Issue 2, 2013. April-May



The EU-Georgia Business Council (EUGBC) has been working on the DCFTA intensively since negotiations were launched. Over the past year, the Georgian government has revised several major laws to meet EU requirements.

Tamar Khuntsaria, EUGBC

The DCFTA negotiation process has been quite intensive, especially over the past year. The government of Georgia has already launched a number of reforms as required by the DCFTA process, including the labor code, and the law on competition.

Amendments to Georgia's Labor Code, currently still under consideration in parliament, were prepared to bring the Code into compliance with International Labor Organization (ILO) standards.

A revised Competition Law is being adopted to improve the competition policy in Georgia and to create a single Competition Agency. In addition, a Food Safety Code is being prepared.

Georgia has also made progress in the establishment of a legislative and institutional framework in the Technical Barriers to Trade (TBT) area, in order to make its standards and procedures compatible with international standards. This, however, is a long-term process and more time is needed to put in place a functioning Quality Infrastructure.

In terms of Intellectual Property Rights (IPR), the legislation is not a major concern (Georgia is a party to The Agreement on Trade Related Aspects of Intellectual Property Rights (TRIPS) and other international Conventions), but IPR enforcement needs to be improved. The DCFTA suggests that Georgia adopts adequate measures and procedures to improve its IPR enforcement system.

Implementation of these reforms is first of all important for perfecting trade related regulations and practices at home. Secondly, attaining the DCFTA through these reforms is crucial for gaining full access to the EU market. The EU is Georgia's main trading partner (the share of trade with the EU accounts for approximately 30% of Georgia's total foreign trade). For the development of Georgian export, it is crucial to penetrate the EU market- one of the largest, richest, most civilized, and predictable markets. In the long term perspective, a free trade agreement with the EU is expected to bring high gains for Georgia's economy and increase the welfare implication. Moreover, developing deep and stable economic ties with the EU is essential for the diversification of Georgia's export markets, and for the securing of its foreign trade stability.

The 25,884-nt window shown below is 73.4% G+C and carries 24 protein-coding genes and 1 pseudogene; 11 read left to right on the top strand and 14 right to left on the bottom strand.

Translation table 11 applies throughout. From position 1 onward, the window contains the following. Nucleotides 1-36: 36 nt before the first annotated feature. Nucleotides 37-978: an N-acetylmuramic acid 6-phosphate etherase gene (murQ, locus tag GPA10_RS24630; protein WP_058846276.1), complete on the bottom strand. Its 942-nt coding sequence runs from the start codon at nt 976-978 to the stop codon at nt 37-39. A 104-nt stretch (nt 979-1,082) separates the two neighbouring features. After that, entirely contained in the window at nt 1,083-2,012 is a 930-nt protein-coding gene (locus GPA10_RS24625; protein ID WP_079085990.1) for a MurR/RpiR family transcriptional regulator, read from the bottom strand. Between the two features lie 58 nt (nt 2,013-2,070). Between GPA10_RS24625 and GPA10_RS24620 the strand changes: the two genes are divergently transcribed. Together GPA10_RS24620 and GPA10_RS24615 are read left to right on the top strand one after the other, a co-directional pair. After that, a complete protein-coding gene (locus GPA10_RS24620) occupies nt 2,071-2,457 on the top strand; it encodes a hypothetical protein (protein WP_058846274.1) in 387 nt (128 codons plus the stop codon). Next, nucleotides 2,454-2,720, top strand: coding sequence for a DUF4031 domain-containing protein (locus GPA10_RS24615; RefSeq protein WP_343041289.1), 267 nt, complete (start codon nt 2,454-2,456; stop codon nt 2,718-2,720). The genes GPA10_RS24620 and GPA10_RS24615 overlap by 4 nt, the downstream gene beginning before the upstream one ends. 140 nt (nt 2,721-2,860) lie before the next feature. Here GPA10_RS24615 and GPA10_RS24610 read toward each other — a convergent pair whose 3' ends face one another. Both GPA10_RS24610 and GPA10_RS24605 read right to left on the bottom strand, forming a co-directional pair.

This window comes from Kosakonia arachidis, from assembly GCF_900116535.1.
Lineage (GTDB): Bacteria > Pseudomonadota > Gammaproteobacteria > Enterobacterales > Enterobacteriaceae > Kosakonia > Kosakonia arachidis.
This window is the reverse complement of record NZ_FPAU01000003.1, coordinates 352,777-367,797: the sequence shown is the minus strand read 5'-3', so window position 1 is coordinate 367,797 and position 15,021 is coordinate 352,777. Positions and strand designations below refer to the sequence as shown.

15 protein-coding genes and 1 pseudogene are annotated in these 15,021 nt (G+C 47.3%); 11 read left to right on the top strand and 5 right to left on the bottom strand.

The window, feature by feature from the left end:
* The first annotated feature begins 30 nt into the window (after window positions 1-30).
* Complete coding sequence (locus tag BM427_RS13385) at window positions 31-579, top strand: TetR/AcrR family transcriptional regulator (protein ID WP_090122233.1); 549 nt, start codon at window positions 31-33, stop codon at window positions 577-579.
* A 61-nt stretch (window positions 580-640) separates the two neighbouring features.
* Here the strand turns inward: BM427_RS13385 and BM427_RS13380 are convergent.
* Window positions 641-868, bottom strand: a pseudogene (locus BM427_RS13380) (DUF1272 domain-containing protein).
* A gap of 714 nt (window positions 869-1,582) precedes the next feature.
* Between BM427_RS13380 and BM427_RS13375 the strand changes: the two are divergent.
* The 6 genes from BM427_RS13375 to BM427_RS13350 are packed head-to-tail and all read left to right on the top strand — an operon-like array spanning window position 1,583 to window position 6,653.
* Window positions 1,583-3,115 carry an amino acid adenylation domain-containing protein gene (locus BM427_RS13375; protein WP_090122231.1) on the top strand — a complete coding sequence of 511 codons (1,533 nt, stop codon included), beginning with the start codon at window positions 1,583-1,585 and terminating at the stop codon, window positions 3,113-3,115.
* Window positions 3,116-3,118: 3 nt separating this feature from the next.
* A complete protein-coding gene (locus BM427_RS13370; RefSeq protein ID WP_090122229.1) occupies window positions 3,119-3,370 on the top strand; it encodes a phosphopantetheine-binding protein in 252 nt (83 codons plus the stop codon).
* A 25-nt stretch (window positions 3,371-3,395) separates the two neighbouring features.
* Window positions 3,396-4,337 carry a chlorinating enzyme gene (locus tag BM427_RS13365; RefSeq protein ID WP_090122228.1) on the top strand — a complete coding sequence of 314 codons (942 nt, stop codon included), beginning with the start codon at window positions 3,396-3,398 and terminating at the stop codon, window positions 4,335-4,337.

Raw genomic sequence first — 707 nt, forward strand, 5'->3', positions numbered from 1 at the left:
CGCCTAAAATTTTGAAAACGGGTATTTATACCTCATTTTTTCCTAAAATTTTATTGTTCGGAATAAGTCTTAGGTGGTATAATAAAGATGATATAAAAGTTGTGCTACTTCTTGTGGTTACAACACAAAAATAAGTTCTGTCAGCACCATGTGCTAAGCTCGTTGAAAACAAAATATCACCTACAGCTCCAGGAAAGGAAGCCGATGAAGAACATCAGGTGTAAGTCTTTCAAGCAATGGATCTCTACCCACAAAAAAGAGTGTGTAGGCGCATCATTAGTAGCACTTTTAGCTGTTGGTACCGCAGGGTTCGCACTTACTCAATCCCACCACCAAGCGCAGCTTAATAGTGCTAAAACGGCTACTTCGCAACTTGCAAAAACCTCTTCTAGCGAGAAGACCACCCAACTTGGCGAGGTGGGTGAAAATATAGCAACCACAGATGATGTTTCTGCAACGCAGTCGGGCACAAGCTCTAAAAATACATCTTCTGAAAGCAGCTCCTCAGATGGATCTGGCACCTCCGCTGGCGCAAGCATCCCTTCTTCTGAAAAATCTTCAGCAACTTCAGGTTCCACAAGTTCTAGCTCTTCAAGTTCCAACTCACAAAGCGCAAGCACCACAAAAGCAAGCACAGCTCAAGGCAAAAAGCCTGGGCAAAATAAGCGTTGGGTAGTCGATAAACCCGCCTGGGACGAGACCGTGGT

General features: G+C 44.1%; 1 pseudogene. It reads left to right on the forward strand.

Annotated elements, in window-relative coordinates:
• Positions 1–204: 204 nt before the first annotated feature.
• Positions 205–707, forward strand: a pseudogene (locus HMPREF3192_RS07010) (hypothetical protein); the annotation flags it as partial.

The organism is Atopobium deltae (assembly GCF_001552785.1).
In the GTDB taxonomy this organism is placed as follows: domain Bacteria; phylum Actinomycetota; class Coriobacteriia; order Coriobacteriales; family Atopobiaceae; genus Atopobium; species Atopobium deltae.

The EU officially launched negotiation on Deep and Comprehensive Free Trade Area (DCFTA) with Georgia in February 2012. The 6th concluding round of negotiations was held on March 18-22 in Brussels.

Negotiations in all fourteen chapters of DCFTA were covered: Trade in Goods; Rules of Origin; Customs and Trade Facilitation; Technical regulations on industrial products, Standards and conformity assessment procedures; Sanitary and phytosanitary measures; Services; Freedom of establishment and investment; Competition; Intellectual Property Rights (IPR), Geographical indications (GIs); Public procurement; Trade and sustainable development; Transparency; Trade defense instruments; Dispute-settlement/mediation mechanism, and Institutional structures/provisional application.

The Association Agreement, of which DCFTA is an integral part, is planned to be initialized at the Vilnius Summit of the Eastern Partnership taking place in Lithuania in November 2013. It is important to note, however, that concluding the negotiations and signing the agreement does not imply that the agreement enters into force. Initially, it will take time to implement and institutionalize the EU requirements and DCFTA provisions at home. In addition, a certain period is needed for the ratification of the document by all EU member states' parliaments and the European Parliament. Therefore, the exact date the DCFTA will be in full force is not known.

The EU-Georgia Business Council (EUGBC), as an association representing major European and Georgian businesses operating in the country, and has been actively involved in the DCFTA process. Early in 2012, immediately after negotiations started, EUGBC created a business driven Working Group on DCFTA to strengthen and develop EU-Georgia trade relations by providing a forum for discussions on EU-Georgia trade policy, including negotiations on DCFTA that involved Georgia's business community, authorities, relevant EU institutions, diplomatic representations of EU Member States accredited in Georgia, and other stakeholders.